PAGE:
I see what you're saying, but you're also being idealistic. Until or unless the USA/other-countries includes something like "ethics" in the school curriculum, they can't really control people's thoughts of respect. Not everyone respects people; not everyone has been raised like that. If the government tries to control people's views on respect, it's called 'brainwashing'. They're sort of stuck between two hard places.
 
browneyedpoet replied...
Apr. 21, 2010 at 11:03 pm :
I agree that it's a pretty idealized view of things.... I'm not saying this (everyone respecting everyone else) could actually happen, just that I think we should aim to be closer to that. Our government shouldn't reinforce the mentality that we need to get revenge on criminals. It may not stop people from thinking that way, but it will help keep people involved in law from acting that way.
 
Destinee This work has been published in the Teen Ink monthly print magazine. replied...
Apr. 22, 2010 at 2:07 am :

It's not revenge; it's justice. 

Look at it this way: for every person who is murdered, it affects their friends, their family, their parents, their co-workers. It's a ripple effect. It's not just between the murderer and the victim. You want to prevent people from murdering. You can't do that by giving them a couple of years in a jail. If they were passionate enough to go through with taking someone's life, they're not going to be stopped by jail. 

And if they are, th... (more »)

 
browneyedpoet replied...
May 7, 2010 at 1:30 am :

We're not talking about "a couple years in jail," we're talking about life without parole, which people (even minors) can get for less than murder. I'm not saying bad people don't exist. What I'm saying is that the purpose of punishment is twofold - to punish and deter criminals, and to protect society - not just to punish convicts and scare would-be-criminals.

Think of this way. If we had the death penalty just to make a point to other criminals, that'd be pretty horrible. T... (more »)

 
Destinee This work has been published in the Teen Ink monthly print magazine. replied...
May 19, 2010 at 4:46 pm :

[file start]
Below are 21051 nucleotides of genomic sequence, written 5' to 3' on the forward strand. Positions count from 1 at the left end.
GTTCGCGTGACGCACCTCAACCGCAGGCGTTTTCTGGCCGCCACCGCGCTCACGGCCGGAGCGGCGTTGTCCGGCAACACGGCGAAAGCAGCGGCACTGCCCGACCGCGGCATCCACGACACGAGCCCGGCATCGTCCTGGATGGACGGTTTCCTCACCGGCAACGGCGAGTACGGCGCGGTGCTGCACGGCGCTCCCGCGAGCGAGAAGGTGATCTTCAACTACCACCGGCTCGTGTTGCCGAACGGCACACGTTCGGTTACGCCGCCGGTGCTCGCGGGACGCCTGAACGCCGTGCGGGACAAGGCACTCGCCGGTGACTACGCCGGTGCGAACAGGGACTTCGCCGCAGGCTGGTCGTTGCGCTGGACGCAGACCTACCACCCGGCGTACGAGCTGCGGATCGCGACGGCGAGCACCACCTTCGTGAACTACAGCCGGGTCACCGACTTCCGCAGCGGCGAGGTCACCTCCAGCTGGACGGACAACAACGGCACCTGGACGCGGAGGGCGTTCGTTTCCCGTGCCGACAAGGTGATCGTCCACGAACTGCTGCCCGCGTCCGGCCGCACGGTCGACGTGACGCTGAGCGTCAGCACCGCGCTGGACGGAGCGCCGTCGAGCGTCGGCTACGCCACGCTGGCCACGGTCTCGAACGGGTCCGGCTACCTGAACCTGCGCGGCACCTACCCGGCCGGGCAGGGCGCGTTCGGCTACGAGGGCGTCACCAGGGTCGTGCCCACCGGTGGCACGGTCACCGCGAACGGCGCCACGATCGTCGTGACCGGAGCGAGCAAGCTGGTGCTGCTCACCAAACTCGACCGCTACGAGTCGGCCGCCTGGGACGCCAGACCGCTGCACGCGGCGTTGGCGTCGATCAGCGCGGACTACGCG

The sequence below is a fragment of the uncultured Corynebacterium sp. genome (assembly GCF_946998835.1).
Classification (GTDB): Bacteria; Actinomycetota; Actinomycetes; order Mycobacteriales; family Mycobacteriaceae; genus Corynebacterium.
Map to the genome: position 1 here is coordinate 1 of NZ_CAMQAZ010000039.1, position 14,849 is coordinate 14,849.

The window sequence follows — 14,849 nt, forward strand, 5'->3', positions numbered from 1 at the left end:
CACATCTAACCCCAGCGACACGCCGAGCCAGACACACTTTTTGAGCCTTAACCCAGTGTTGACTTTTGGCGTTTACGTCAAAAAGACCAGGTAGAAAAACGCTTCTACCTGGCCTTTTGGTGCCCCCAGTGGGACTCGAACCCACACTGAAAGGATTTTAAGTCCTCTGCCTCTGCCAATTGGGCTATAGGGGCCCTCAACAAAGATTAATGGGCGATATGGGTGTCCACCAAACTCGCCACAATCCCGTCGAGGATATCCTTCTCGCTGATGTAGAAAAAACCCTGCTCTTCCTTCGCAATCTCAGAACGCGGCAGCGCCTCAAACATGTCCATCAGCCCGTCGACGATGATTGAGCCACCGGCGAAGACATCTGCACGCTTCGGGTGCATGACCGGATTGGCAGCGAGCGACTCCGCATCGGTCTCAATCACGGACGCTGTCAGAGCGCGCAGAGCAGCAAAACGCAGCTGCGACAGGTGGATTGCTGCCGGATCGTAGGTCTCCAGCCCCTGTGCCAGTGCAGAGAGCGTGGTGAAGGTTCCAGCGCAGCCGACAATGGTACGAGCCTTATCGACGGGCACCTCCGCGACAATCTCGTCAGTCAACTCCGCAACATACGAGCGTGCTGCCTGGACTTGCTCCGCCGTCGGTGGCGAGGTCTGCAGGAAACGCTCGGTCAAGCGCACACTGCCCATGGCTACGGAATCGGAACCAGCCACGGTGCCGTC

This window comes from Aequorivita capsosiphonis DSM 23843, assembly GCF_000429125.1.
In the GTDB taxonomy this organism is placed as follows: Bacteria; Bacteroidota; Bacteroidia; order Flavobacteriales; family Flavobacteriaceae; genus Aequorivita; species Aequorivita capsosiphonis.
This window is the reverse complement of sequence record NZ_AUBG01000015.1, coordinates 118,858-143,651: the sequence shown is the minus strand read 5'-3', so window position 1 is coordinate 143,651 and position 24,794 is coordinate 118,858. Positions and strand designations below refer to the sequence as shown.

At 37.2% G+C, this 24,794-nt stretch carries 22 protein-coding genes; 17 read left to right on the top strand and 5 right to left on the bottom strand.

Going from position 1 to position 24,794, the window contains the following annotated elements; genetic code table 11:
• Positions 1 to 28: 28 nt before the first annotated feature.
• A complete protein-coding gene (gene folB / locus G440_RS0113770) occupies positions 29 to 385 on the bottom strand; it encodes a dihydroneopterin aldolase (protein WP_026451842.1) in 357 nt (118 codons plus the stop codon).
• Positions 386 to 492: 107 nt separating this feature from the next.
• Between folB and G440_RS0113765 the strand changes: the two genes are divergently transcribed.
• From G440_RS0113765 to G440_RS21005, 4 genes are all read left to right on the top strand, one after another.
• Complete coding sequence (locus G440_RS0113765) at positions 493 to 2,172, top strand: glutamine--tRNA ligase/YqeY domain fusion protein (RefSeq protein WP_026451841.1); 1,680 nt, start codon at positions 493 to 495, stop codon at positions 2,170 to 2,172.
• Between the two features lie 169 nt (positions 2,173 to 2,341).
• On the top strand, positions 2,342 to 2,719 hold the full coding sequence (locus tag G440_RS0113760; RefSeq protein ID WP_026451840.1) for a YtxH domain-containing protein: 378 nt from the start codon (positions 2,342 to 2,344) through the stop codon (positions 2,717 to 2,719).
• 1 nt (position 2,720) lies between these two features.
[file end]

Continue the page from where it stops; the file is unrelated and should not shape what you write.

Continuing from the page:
Sorry about replying so late; I've been pretty busy over the past couple of days.

First of all, the death penalty is cheaper than keeping people in prison for their lifetime.

Secondly, you said: "The purpose of a punishment is two-fold - to punish and deter criminals, and to protect society".

The death penalty does both. A lifetime in jail could possibly do both in most cases. However, the fact we don't live in an ideal world where everybody can be deterred by a li... (more »)

 
browneyedpoet replied...
May 20, 2010 at 1:19 am :

The death penalty is actually not cheaper than keeping a criminal in jail their entire life. (I think this is mostly due to the complex legal processes leading to a death sentence.) But I don't think that's really a valid argument against the death penalty, I was just throwing it out there. I still wouldn't support the death penalty even if it were less expensive than a life sentence.

I agree that the threat of death probably deters some people more than life in jail. However, this is ... (more »)

 
monicarane replied...
Jun. 16, 2010 at 5:38 pm :

I agree with BeatlesFreak. (well, Ghandi I guess LOL)

No that is stupid, it would just keep going around and the whole world would be chaos

 
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Jack_Walton said...
Jan. 19, 2010 at 8:54 pm:
"In 2006, the FBI Uniform Crime Report revealed that the area of the U.S. that was responsible for the most executions (the South with 80 percent) also had the highest murder rate, whereas the Northern areas that had the fewest ­executions (less than one percent), had the lowest murder rates."
Pardon me, but it sounds like you are saying that if the death penalty rises, that means crime rises. Actually, it's the other way around. If the MURDER RATE rises, then of course... (more »)
 
Olivia replied...
Jan. 20, 2010 at 7:48 pm :
im not saying that if the death penalty rises murder rates rise, im saying that the death penalty does not prevent crime, as the states that have it still continue to have high murder rates, even though the death penalty should make the murder rate less, because people are afraid of the more drastic consequence, my point being that the death penalty doesn't serve it's purpose to deter crime
 
crawfordkid This work has been published in the Teen Ink monthly print magazine. replied...
Apr. 13, 2010 at 7:28 pm :
I think what a lot of people don't realise is that capital punishment can only serve its purpose as a crime deterrent if it is a concrete and definite penalty for murder.  Currently, that is not neccessarily the case, as the penalty for murder fluctuates depending on a variety of factors - location, victim, jury, ect.  To fully operate as a successful deterrent, capital punishment would need to be enacted more consistently, otherwise it won't have nearly as effective an impact.
 
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Chrissy_L said...
Jan. 19, 2010 at 4:45 pm:
I entirely agree. The very notion of an innocent man or woman rotting away in jail sickens me; I can't bare to consider those innocent people whom we have killed. Innocent people can be freed from jail, but what of those for whom we were too late? Should we dig up the bones and present them with a whole-hearted apology?
In this case, the judge has now murdered an innocent man. Should we go after him, too, and make him pay? No! We're punishing violence with further violence...